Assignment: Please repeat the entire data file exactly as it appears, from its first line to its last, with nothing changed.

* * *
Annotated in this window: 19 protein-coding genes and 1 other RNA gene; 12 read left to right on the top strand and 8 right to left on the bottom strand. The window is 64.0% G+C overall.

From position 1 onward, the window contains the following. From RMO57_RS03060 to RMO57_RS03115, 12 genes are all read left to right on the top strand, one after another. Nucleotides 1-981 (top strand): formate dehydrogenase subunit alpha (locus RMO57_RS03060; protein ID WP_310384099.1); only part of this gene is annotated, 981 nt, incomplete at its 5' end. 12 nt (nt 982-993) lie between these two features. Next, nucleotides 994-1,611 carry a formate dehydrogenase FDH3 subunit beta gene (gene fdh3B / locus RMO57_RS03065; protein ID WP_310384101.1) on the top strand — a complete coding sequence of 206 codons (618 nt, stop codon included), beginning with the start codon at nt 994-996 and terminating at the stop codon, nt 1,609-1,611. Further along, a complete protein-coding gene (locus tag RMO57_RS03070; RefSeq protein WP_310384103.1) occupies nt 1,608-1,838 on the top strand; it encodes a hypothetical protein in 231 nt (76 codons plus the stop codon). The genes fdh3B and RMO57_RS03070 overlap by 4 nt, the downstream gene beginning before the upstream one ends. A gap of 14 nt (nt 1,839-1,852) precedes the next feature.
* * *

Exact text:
Annotated in this window: 19 protein-coding genes and 1 other RNA gene; 12 read left to right on the top strand and 8 right to left on the bottom strand. The window is 64.0% G+C overall.

From position 1 onward, the window contains the following. From RMO57_RS03060 to RMO57_RS03115, 12 genes are all read left to right on the top strand, one after another. Nucleotides 1-981 (top strand): formate dehydrogenase subunit alpha (locus RMO57_RS03060; protein ID WP_310384099.1); only part of this gene is annotated, 981 nt, incomplete at its 5' end. 12 nt (nt 982-993) lie between these two features. Next, nucleotides 994-1,611 carry a formate dehydrogenase FDH3 subunit beta gene (gene fdh3B / locus RMO57_RS03065; protein ID WP_310384101.1) on the top strand — a complete coding sequence of 206 codons (618 nt, stop codon included), beginning with the start codon at nt 994-996 and terminating at the stop codon, nt 1,609-1,611. Further along, a complete protein-coding gene (locus tag RMO57_RS03070; RefSeq protein WP_310384103.1) occupies nt 1,608-1,838 on the top strand; it encodes a hypothetical protein in 231 nt (76 codons plus the stop codon). The genes fdh3B and RMO57_RS03070 overlap by 4 nt, the downstream gene beginning before the upstream one ends. A gap of 14 nt (nt 1,839-1,852) precedes the next feature.